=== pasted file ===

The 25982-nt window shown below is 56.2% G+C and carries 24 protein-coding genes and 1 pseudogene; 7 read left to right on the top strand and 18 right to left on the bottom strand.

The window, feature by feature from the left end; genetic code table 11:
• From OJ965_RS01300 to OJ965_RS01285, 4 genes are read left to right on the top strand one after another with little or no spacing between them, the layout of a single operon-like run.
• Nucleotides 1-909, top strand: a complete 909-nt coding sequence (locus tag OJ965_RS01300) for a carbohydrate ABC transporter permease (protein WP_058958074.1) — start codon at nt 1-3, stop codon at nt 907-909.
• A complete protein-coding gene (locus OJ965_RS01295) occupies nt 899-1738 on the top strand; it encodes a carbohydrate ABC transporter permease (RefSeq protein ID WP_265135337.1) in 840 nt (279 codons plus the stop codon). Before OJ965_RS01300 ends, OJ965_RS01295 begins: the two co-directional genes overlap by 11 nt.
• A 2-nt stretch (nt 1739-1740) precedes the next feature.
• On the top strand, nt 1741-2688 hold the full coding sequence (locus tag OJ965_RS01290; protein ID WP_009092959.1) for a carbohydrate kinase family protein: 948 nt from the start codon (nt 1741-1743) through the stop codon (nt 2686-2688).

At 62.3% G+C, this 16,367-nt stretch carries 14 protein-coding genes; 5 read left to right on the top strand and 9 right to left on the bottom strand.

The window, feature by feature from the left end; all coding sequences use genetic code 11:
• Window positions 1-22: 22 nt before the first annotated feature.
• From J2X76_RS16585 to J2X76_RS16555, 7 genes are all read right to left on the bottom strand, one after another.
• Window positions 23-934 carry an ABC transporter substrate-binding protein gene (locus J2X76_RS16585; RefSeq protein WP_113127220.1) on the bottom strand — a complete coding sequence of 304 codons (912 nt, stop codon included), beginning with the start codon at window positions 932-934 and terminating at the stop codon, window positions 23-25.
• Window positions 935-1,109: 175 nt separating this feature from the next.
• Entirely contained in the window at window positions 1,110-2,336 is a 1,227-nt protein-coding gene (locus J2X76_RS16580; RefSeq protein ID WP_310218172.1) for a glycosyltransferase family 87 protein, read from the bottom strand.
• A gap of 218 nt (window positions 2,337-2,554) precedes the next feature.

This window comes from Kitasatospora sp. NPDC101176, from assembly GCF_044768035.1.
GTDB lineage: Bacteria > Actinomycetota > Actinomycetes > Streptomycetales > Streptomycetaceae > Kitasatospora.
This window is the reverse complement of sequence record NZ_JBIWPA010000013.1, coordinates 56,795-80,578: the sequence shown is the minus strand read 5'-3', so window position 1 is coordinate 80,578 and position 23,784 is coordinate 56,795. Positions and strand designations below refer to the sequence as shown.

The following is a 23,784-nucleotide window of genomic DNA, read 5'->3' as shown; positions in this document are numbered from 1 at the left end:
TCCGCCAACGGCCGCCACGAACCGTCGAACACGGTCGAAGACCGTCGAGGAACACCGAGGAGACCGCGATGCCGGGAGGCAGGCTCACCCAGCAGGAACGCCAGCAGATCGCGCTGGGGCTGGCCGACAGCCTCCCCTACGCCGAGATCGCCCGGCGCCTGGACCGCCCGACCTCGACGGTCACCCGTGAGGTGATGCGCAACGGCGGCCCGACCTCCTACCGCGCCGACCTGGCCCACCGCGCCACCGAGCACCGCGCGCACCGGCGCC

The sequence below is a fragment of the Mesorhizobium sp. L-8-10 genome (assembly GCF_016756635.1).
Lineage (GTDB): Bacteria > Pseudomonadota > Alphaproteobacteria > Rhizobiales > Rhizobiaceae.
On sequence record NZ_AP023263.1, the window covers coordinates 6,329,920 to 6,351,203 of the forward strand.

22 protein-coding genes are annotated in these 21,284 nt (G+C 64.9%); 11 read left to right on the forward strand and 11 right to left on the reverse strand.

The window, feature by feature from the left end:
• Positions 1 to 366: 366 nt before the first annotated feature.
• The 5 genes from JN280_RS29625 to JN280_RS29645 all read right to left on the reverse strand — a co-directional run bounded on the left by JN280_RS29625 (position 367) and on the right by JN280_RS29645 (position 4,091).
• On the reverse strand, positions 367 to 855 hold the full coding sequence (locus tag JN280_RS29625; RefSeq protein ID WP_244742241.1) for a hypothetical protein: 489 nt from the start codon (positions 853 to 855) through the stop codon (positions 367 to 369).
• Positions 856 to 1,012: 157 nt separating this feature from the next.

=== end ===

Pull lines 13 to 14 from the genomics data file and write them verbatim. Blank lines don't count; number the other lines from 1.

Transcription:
• Window positions 935-1,109: 175 nt separating this feature from the next.
• Entirely contained in the window at window positions 1,110-2,336 is a 1,227-nt protein-coding gene (locus J2X76_RS16580; RefSeq protein ID WP_310218172.1) for a glycosyltransferase family 87 protein, read from the bottom strand.